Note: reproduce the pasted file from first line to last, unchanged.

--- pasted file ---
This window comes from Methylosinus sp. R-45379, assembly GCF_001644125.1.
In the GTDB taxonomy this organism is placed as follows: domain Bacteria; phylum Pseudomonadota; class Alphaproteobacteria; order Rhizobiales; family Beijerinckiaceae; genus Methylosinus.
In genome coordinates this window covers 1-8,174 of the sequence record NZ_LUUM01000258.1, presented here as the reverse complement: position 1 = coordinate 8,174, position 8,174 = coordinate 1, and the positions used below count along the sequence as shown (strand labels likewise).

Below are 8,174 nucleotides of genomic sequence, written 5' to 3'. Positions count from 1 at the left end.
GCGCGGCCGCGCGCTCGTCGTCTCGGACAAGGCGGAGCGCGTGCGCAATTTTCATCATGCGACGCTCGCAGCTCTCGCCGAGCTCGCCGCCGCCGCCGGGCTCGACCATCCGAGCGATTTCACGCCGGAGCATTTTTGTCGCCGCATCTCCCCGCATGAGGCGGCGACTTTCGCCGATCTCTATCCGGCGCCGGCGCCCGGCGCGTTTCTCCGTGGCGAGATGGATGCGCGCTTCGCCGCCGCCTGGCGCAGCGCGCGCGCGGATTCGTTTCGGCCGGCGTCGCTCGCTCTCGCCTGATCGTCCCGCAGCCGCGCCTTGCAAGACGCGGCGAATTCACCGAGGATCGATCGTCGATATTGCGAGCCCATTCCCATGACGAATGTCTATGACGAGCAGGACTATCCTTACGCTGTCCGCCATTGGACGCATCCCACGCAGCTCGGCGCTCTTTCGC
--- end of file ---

This window comes from Methylosinus sp. R-45379, assembly GCF_001644125.1.
In the GTDB taxonomy this organism is placed as follows: domain Bacteria; phylum Pseudomonadota; class Alphaproteobacteria; order Rhizobiales; family Beijerinckiaceae; genus Methylosinus.
In genome coordinates this window covers 1-8,174 of the sequence record NZ_LUUM01000258.1, presented here as the reverse complement: position 1 = coordinate 8,174, position 8,174 = coordinate 1, and the positions used below count along the sequence as shown (strand labels likewise).

Below are 8,174 nucleotides of genomic sequence, written 5' to 3'. Positions count from 1 at the left end.
GCGCGGCCGCGCGCTCGTCGTCTCGGACAAGGCGGAGCGCGTGCGCAATTTTCATCATGCGACGCTCGCAGCTCTCGCCGAGCTCGCCGCCGCCGCCGGGCTCGACCATCCGAGCGATTTCACGCCGGAGCATTTTTGTCGCCGCATCTCCCCGCATGAGGCGGCGACTTTCGCCGATCTCTATCCGGCGCCGGCGCCCGGCGCGTTTCTCCGTGGCGAGATGGATGCGCGCTTCGCCGCCGCCTGGCGCAGCGCGCGCGCGGATTCGTTTCGGCCGGCGTCGCTCGCTCTCGCCTGATCGTCCCGCAGCCGCGCCTTGCAAGACGCGGCGAATTCACCGAGGATCGATCGTCGATATTGCGAGCCCATTCCCATGACGAATGTCTATGACGAGCAGGACTATCCTTACGCTGTCCGCCATTGGACGCATCCCACGCAGCTCGGCGCTCTTTCGC